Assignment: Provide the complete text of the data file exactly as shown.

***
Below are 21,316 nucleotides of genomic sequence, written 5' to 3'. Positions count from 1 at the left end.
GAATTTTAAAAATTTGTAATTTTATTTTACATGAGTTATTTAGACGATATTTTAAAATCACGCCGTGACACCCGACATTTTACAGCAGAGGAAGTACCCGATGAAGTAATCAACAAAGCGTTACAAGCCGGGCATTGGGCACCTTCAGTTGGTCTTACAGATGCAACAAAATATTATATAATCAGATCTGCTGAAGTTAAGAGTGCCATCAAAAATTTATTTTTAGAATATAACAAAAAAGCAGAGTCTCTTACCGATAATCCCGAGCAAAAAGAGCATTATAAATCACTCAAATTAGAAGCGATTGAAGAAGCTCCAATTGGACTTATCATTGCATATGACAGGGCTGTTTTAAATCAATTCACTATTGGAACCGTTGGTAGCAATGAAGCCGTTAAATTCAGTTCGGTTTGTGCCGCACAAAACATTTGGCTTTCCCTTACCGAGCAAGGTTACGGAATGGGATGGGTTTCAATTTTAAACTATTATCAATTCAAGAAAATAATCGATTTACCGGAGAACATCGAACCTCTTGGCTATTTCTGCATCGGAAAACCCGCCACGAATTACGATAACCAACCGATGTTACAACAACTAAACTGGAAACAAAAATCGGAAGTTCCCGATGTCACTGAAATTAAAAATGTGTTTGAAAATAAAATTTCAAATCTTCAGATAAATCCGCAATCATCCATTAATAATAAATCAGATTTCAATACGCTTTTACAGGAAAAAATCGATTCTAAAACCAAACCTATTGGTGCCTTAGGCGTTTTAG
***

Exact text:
Below are 21,316 nucleotides of genomic sequence, written 5' to 3'. Positions count from 1 at the left end.
GAATTTTAAAAATTTGTAATTTTATTTTACATGAGTTATTTAGACGATATTTTAAAATCACGCCGTGACACCCGACATTTTACAGCAGAGGAAGTACCCGATGAAGTAATCAACAAAGCGTTACAAGCCGGGCATTGGGCACCTTCAGTTGGTCTTACAGATGCAACAAAATATTATATAATCAGATCTGCTGAAGTTAAGAGTGCCATCAAAAATTTATTTTTAGAATATAACAAAAAAGCAGAGTCTCTTACCGATAATCCCGAGCAAAAAGAGCATTATAAATCACTCAAATTAGAAGCGATTGAAGAAGCTCCAATTGGACTTATCATTGCATATGACAGGGCTGTTTTAAATCAATTCACTATTGGAACCGTTGGTAGCAATGAAGCCGTTAAATTCAGTTCGGTTTGTGCCGCACAAAACATTTGGCTTTCCCTTACCGAGCAAGGTTACGGAATGGGATGGGTTTCAATTTTAAACTATTATCAATTCAAGAAAATAATCGATTTACCGGAGAACATCGAACCTCTTGGCTATTTCTGCATCGGAAAACCCGCCACGAATTACGATAACCAACCGATGTTACAACAACTAAACTGGAAACAAAAATCGGAAGTTCCCGATGTCACTGAAATTAAAAATGTGTTTGAAAATAAAATTTCAAATCTTCAGATAAATCCGCAATCATCCATTAATAATAAATCAGATTTCAATACGCTTTTACAGGAAAAAATCGATTCTAAAACCAAACCTATTGGTGCCTTAGGCGTTTTAG